Say No to Senior CRP


If you walk into the library during the second half of any given semester, you may notice girls frantically typing away on laptops, crowding around book carts, or researching with Ms. Lemon in the corner. Meaning: it’s CRP season.

Critical Research Papers are a standard part of every English class (with the exception of Literary Analysis) here at Pres. They teach students the proper way to research material and how to argue and support a specific idea. Papers start in the sophomore year at a relatively reasonable five pages, while upper division honors/English courses require papers of 12-15 pages.                                                                                                                                                                                                                                                   

According to school policy, turning in a CRP is a requirement for earning credit in an English course. Therefore, if a students does not turn in her final paper, she will not graduate. While the paper is important, there is no one assignment that should ever prevent a student from graduating.

By the time students reach their senior year they will have written anywhere between 6-8 CRP’s (for both English and history). Throughout their time at Pres, students will have perfected their skills in research, outlining, and writing. The skills of how to identify solid research, create source notes and manage time have already been established by senior year. Therefore, producing one last CRP is not necessary. It will not enhance students’ knowledge because they will not be learning any new skills.

Yes, CRP writing is great practice to perfect a student’s writing skills. But they could easily develop the same strong skills by writing smaller essay assignments instead of a full scale research paper.

Additionally, by the end of the semester, senioritis is in full swing. As much as teachers hate it, it is a reality. Seniors tend to not put their best effort into assignments and procrastinate work until the last minute. Motivation is low and, let’s face it, teachers would rather not waste their time reading 15 pages of writing that students made up at midnight the day before.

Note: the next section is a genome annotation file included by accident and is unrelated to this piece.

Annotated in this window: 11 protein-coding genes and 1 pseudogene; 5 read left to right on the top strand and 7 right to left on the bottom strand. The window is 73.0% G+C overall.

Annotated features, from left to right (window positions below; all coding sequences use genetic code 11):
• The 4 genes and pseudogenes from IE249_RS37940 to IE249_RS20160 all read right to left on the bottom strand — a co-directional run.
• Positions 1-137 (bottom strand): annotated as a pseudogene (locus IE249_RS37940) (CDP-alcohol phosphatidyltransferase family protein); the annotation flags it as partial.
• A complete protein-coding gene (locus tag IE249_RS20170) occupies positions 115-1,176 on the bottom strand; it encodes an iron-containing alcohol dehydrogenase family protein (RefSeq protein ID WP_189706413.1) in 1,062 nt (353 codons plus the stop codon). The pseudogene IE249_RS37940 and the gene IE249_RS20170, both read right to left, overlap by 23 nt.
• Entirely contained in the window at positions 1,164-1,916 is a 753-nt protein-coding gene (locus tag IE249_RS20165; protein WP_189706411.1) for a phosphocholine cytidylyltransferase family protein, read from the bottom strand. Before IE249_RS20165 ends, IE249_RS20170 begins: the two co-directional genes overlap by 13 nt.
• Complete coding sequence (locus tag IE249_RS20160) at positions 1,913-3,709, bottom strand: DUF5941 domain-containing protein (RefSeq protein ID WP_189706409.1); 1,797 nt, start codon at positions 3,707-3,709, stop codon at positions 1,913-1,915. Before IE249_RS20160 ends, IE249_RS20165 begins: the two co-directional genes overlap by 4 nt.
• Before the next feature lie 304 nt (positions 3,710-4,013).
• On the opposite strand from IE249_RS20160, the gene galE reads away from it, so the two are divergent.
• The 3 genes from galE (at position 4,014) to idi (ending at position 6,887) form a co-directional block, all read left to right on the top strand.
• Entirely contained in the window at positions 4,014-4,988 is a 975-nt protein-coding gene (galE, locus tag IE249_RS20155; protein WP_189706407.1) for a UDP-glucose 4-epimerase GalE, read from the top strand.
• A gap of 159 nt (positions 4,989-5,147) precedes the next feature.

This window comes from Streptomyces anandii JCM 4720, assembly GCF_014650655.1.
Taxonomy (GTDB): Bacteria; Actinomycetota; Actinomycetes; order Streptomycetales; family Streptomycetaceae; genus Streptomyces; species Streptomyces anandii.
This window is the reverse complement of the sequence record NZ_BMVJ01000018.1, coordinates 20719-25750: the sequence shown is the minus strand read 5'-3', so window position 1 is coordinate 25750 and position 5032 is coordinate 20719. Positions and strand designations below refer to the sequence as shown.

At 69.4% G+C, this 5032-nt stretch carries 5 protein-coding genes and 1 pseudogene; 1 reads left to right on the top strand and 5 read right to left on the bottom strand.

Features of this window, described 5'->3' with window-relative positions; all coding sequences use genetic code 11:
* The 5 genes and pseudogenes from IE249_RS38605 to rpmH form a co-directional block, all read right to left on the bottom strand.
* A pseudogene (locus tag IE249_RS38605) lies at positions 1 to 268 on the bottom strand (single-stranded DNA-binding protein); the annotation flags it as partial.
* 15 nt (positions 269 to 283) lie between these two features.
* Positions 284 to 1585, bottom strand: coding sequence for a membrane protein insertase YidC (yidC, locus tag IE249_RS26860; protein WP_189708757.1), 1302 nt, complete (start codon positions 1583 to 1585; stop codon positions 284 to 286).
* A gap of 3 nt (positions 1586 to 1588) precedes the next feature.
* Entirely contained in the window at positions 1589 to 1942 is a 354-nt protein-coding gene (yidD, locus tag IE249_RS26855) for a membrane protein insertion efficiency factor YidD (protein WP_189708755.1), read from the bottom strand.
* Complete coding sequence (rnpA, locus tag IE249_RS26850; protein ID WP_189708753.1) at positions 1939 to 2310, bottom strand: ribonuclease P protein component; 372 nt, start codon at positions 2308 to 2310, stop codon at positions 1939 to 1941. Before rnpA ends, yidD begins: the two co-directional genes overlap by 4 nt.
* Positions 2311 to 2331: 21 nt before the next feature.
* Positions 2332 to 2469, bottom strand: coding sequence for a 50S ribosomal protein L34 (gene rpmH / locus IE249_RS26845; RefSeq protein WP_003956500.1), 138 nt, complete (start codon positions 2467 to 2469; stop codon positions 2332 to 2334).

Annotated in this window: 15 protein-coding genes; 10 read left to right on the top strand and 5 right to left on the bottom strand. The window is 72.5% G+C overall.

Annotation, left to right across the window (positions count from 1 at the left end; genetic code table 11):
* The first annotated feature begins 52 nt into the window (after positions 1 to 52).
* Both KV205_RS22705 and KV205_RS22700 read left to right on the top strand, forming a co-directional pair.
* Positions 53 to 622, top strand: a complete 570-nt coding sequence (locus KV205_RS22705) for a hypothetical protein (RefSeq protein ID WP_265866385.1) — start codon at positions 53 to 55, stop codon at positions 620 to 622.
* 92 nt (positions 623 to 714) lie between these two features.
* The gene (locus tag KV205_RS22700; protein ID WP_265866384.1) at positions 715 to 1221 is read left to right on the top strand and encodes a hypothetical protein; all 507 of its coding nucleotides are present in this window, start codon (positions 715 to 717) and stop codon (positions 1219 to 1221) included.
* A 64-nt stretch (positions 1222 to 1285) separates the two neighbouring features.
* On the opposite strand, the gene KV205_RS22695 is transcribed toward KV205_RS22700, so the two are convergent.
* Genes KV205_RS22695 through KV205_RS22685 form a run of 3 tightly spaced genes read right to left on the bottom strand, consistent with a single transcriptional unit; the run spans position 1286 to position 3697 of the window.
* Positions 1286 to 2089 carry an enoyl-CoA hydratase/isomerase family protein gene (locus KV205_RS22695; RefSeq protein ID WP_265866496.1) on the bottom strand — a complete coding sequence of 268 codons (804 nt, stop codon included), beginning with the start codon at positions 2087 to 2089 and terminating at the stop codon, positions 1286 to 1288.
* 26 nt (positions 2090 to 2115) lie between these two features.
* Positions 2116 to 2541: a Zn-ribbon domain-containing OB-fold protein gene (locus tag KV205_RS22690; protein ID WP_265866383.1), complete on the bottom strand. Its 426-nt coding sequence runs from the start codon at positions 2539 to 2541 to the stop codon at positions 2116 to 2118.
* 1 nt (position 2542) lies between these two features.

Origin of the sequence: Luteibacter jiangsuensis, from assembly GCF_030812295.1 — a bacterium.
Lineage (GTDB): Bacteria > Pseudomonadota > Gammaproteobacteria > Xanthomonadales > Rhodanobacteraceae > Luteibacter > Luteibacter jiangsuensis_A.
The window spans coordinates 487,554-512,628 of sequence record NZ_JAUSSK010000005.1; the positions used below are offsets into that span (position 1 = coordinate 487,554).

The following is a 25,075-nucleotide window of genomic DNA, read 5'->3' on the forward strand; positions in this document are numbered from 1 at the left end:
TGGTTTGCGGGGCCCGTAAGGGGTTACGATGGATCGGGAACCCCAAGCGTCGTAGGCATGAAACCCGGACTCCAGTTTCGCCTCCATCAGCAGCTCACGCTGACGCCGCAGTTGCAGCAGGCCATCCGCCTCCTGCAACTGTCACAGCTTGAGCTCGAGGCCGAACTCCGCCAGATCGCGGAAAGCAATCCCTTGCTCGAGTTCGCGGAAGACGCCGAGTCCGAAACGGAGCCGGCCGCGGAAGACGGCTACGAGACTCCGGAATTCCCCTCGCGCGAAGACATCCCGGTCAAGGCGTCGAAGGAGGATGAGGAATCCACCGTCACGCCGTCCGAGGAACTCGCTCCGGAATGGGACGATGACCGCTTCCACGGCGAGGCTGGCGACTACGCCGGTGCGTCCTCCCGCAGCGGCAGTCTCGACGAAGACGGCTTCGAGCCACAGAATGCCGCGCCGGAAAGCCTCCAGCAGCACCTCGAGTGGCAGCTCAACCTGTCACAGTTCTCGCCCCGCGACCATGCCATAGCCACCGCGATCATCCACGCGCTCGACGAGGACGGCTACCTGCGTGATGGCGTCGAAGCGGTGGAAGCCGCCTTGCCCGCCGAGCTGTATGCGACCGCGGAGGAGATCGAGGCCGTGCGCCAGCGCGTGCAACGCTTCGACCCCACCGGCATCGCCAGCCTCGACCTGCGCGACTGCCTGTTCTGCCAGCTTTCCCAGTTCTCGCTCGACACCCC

Seniors have been working hard all year to stay on top of their assignments while trying to get into college. The end of the semester is finally the time for students to enjoy their last semester of high school before graduating. However, CRP’s require a lot of time, commitment, and effort, making it hard to take a break.

Even though the college application process may be over, there is still a long list of to-dos on the senior agenda. The end of the year marks senior exit interviews, AP  tests, the beginning of summer jobs, all coupled with seniors trying to get their grades up in order to be exempt from the dreaded finals week. Adding a research paper on top of it all is impractical and creates busy, unnecessary work for seniors who have other important commitments.

I’m not saying that CRP’s are pointless, or suggesting to get rid of them altogether. They are integral to learning how to write properly for the future, especially as students prepare for college-level courses. However, having a CRP determine a student’s ability to graduate is ridiculous because students’ hard work over four years should not be dependent upon the completion  of one paper.

Success is cumulative, not determined by one single instance. Second semester of senior year should celebrate memories and accomplishments over the past four years, and one paper should not keep students from enjoying their last months in the Pres halls.